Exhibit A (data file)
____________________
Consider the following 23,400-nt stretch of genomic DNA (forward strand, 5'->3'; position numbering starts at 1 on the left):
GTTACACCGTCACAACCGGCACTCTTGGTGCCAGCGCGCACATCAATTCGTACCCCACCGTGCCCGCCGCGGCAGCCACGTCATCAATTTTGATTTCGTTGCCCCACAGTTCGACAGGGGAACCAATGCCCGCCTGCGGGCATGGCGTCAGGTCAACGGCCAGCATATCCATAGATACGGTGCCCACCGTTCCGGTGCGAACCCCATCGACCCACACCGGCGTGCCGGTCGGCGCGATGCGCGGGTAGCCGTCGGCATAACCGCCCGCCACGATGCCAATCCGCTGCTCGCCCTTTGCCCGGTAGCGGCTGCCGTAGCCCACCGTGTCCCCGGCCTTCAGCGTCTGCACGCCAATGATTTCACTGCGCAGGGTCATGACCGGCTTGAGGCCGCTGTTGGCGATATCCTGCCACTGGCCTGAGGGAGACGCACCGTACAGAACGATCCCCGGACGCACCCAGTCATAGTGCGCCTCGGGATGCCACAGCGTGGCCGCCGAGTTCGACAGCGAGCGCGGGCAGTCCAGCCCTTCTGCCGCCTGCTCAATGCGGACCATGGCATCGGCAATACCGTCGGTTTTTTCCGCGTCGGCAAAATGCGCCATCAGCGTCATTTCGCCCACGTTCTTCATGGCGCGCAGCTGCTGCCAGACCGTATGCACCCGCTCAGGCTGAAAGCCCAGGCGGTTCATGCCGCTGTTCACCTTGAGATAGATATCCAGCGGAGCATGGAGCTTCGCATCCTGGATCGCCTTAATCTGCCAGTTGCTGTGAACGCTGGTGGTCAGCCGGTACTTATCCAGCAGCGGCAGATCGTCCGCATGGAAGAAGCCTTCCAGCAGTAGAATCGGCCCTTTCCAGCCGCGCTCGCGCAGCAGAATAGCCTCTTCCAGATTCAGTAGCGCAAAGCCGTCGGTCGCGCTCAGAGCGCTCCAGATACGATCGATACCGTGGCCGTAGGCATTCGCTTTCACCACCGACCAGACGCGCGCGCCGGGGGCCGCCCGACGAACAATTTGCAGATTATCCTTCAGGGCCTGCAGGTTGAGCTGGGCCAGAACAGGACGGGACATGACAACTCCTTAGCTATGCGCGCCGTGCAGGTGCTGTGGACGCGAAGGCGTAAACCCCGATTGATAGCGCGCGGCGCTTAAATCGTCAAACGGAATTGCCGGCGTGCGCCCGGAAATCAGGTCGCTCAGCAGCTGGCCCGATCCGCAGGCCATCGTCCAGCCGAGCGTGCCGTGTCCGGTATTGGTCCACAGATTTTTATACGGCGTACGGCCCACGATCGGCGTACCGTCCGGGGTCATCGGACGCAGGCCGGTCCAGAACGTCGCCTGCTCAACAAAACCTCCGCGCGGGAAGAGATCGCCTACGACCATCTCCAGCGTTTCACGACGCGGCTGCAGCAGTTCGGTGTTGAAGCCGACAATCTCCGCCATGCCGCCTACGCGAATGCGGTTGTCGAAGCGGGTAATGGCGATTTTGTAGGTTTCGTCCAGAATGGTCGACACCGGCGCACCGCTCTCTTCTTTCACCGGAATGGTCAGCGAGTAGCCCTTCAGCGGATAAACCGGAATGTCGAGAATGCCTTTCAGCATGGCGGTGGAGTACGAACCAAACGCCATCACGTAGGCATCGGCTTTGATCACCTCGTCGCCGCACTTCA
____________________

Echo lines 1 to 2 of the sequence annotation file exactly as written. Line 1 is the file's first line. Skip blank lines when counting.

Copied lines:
Consider the following 23,400-nt stretch of genomic DNA (forward strand, 5'->3'; position numbering starts at 1 on the left):
GTTACACCGTCACAACCGGCACTCTTGGTGCCAGCGCGCACATCAATTCGTACCCCACCGTGCCCGCCGCGGCAGCCACGTCATCAATTTTGATTTCGTTGCCCCACAGTTCGACAGGGGAACCAATGCCCGCCTGCGGGCATGGCGTCAGGTCAACGGCCAGCATATCCATAGATACGGTGCCCACCGTTCCGGTGCGAACCCCATCGACCCACACCGGCGTGCCGGTCGGCGCGATGCGCGGGTAGCCGTCGGCATAACCGCCCGCCACGATGCCAATCCGCTGCTCGCCCTTTGCCCGGTAGCGGCTGCCGTAGCCCACCGTGTCCCCGGCCTTCAGCGTCTGCACGCCAATGATTTCACTGCGCAGGGTCATGACCGGCTTGAGGCCGCTGTTGGCGATATCCTGCCACTGGCCTGAGGGAGACGCACCGTACAGAACGATCCCCGGACGCACCCAGTCATAGTGCGCCTCGGGATGCCACAGCGTGGCCGCCGAGTTCGACAGCGAGCGCGGGCAGTCCAGCCCTTCTGCCGCCTGCTCAATGCGGACCATGGCATCGGCAATACCGTCGGTTTTTTCCGCGTCGGCAAAATGCGCCATCAGCGTCATTTCGCCCACGTTCTTCATGGCGCGCAGCTGCTGCCAGACCGTATGCACCCGCTCAGGCTGAAAGCCCAGGCGGTTCATGCCGCTGTTCACCTTGAGATAGATATCCAGCGGAGCATGGAGCTTCGCATCCTGGATCGCCTTAATCTGCCAGTTGCTGTGAACGCTGGTGGTCAGCCGGTACTTATCCAGCAGCGGCAGATCGTCCGCATGGAAGAAGCCTTCCAGCAGTAGAATCGGCCCTTTCCAGCCGCGCTCGCGCAGCAGAATAGCCTCTTCCAGATTCAGTAGCGCAAAGCCGTCGGTCGCGCTCAGAGCGCTCCAGATACGATCGATACCGTGGCCGTAGGCATTCGCTTTCACCACCGACCAGACGCGCGCGCCGGGGGCCGCCCGACGAACAATTTGCAGATTATCCTTCAGGGCCTGCAGGTTGAGCTGGGCCAGAACAGGACGGGACATGACAACTCCTTAGCTATGCGCGCCGTGCAGGTGCTGTGGACGCGAAGGCGTAAACCCCGATTGATAGCGCGCGGCGCTTAAATCGTCAAACGGAATTGCCGGCGTGCGCCCGGAAATCAGGTCGCTCAGCAGCTGGCCCGATCCGCAGGCCATCGTCCAGCCGAGCGTGCCGTGTCCGGTATTGGTCCACAGATTTTTATACGGCGTACGGCCCACGATCGGCGTACCGTCCGGGGTCATCGGACGCAGGCCGGTCCAGAACGTCGCCTGCTCAACAAAACCTCCGCGCGGGAAGAGATCGCCTACGACCATCTCCAGCGTTTCACGACGCGGCTGCAGCAGTTCGGTGTTGAAGCCGACAATCTCCGCCATGCCGCCTACGCGAATGCGGTTGTCGAAGCGGGTAATGGCGATTTTGTAGGTTTCGTCCAGAATGGTCGACACCGGCGCACCGCTCTCTTCTTTCACCGGAATGGTCAGCGAGTAGCCCTTCAGCGGATAAACCGGAATGTCGAGAATGCCTTTCAGCATGGCGGTGGAGTACGAACCAAACGCCATCACGTAGGCATCGGCTTTGATCACCTCGTCGCCGCACTTCA